American Stories

Timeline of Egyptian History

About This Resource

The timeline of Egyptian history provides background to G. Willow Wilson’s memoir The Butterfly Mosque. The photograph shows Cairo spread out around the Mosque of Ibn Tulun, the oldest and largest mosque in Egypt, completed in 879 C.E. by the founder of the Tulunid dynasty, Ahmad Ibn Tulun.

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1517

Egypt incorporated into the Turkish Ottoman Empire.

1798

Napoleon Bonaparte's forces invade Egypt. British and Turkish forces defeat the French in 1801 and restore Ottoman rule of Egypt.

1805-1952

Muhammad Ali, Albanian governor of Egypt, embarks on modernizing effort and establishes a dynasty.

1859-69

Egyptians build the Suez Canal. Egyptian debt from canal construction contributes to transfer of canal ownership to the British.

1882 – 1922

British place Egypt under nominal rule, establishing a protectorate in 1914. Egypt gains nominal independence with Fuad I as King  in 1922.

1948 - 1949

Egypt participates in the first Arab-Israel war. Hassan al-Banna, founder of the Muslim Brotherhood, is assassinated. Free Officers' Movement forms.

1952 – 1953

Muhammad Najib becomes president after a coup by the Free Officers' Movement, ends the monarchy, and declares Egypt a republic.

1954-1956

British forces leave Egypt in 1954. Free Officers’ leader Gamal Abdel Nasser becomes president, ruling unchallenged until his death in 1970.

1956

Nasser nationalizes the Suez Canal to fund Aswan High Dam construction. Britain, France and Israel respond by invading Egypt. President Eisenhower opposes the invasion, and a ceasefire is declared.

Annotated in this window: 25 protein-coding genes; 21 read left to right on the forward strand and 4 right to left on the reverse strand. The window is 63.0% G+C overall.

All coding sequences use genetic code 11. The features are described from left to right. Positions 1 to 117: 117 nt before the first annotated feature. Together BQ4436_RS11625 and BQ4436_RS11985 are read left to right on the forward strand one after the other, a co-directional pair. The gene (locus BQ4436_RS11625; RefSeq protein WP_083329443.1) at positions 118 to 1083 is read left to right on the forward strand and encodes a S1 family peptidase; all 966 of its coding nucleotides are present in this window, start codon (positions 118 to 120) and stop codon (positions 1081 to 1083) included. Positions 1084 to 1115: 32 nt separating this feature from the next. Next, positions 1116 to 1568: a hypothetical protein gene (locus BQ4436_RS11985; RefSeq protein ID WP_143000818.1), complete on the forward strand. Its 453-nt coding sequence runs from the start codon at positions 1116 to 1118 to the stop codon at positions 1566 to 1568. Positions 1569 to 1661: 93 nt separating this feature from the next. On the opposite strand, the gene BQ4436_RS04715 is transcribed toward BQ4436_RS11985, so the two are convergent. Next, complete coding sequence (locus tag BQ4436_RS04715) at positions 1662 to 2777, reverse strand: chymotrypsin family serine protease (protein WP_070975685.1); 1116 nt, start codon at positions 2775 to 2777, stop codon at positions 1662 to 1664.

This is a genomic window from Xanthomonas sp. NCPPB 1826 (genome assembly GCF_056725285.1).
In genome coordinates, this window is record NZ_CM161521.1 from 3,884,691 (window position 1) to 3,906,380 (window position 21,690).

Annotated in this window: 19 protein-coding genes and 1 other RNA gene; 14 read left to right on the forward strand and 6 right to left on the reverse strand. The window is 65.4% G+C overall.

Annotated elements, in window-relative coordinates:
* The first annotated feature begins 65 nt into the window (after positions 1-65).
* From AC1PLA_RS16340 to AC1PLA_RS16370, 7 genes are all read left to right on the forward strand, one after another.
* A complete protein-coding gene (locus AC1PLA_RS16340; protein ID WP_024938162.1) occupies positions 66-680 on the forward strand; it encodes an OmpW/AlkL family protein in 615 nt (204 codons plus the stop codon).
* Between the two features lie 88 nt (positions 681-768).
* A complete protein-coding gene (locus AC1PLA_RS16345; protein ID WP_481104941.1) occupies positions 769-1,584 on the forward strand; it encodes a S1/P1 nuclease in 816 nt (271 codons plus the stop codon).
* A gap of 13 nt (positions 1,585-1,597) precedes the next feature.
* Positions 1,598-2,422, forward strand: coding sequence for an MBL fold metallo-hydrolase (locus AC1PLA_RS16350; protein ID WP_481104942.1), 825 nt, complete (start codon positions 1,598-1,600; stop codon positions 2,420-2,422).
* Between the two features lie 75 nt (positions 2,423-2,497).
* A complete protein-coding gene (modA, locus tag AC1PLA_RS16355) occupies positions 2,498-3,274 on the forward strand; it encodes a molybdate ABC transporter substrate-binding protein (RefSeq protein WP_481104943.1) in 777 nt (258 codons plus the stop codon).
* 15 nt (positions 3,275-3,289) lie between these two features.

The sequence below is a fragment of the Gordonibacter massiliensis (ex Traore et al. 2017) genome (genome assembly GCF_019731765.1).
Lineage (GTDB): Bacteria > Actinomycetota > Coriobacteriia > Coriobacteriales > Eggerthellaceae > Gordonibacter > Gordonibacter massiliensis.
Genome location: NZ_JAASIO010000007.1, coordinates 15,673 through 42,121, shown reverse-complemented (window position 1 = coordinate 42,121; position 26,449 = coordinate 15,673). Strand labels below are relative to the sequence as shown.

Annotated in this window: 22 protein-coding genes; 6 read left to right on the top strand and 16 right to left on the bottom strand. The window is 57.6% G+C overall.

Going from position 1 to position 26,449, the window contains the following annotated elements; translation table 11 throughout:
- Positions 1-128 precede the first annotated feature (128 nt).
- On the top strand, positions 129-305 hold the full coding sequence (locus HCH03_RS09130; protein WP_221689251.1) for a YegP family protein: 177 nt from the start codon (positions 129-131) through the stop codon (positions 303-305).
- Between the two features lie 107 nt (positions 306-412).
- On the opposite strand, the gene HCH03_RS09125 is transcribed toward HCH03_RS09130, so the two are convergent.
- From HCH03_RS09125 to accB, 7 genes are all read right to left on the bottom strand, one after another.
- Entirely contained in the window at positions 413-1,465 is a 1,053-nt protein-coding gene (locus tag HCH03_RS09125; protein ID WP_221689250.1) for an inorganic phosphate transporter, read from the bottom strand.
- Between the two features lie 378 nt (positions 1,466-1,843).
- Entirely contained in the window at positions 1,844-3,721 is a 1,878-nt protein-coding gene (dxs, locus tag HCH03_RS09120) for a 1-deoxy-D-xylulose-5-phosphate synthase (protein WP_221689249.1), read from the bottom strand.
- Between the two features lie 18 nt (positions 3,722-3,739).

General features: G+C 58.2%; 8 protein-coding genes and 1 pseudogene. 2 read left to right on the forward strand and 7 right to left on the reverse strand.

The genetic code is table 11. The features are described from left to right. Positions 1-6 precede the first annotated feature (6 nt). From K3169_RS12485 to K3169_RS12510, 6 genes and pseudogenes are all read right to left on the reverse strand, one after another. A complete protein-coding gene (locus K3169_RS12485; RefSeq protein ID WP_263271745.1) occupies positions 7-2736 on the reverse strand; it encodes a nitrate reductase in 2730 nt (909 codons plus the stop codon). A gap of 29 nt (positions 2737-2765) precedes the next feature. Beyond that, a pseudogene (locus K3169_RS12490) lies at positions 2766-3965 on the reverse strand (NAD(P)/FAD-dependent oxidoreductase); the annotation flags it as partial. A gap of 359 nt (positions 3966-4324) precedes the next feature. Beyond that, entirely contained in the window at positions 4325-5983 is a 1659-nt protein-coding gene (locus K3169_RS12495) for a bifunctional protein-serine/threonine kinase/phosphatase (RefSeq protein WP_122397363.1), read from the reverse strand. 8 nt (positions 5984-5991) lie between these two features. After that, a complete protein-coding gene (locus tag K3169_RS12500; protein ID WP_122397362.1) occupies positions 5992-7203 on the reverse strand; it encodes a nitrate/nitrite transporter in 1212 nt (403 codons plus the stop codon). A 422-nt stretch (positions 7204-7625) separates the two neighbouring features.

1967

Israel defeats Egypt, Jordan and Syria in Six-Day War, occupying Sinai, the Golan Heights, the Gaza Strip, East Jerusalem and the West Bank.

1970 - 1971

Nasser dies and Anwar al-Sadat takes power. The Aswan High Dam is completed, providing irrigation and hydroelectric power.

1973 - 1978

Egypt launches Yom Kippur War against Israel to reclaim land lost in 1967. Suez Canal re-opens in 1975. Egypt and Israel sign Camp David Accords in 1978.

1981

Anwar al-Sadat is assassinated. Hosni Mubarak takes power and declares emergency rule.

2005

Groups demonstrate for national election reform. Mubarak is re-elected for a fifth consecutive term with his National Democratic Party (NDP) in parliamentary majority. Muslim Brotherhood candidates take 20% of seats as independents.

2007 - 2009

Parliamentary elections result in NDP majority. Opposition newspapers protest imprisonment of journalists. US President Obama gives speech in Cairo.

2011

Tunisian street protests inspire demonstrations in Egypt calling for Mubarak to resign. President Mubarak hands power to a Supreme Council of the Armed Forces. Mubarak and his sons are arrested and charged.

2012

Islamist parties win parliamentary elections, and Muslim Brotherhood candidate Mohammed Morsi wins the presidency. Military leaders end the emergency law. Courts, executive, military and entrenched elements compete for power.

2013

President Morsi ousted by popular protests and military leaders.

Source

“BBC News - Egypt Profile - Timeline.” Accessed November 22, 2012. http://www.bBCE.co.uk/news/world-africa-13315719. Image credit: "For the Love of Graffiti: Cairo's Walls Trace History of Colourful Revolution | Suzeeinthecity.” Accessed November 26, 2012. http://suzeeinthecity.wordpress.com/2012/09/20/for-the-love-of-graffiti-cairos-walls-trace-history-of-colourful-revolution/.

How to Cite This Page

"Muslim Journeys | Item #165: Timeline of Egyptian History", January 21, 2018 http://bridgingcultures.neh.gov/muslimjourneys/items/show/165.

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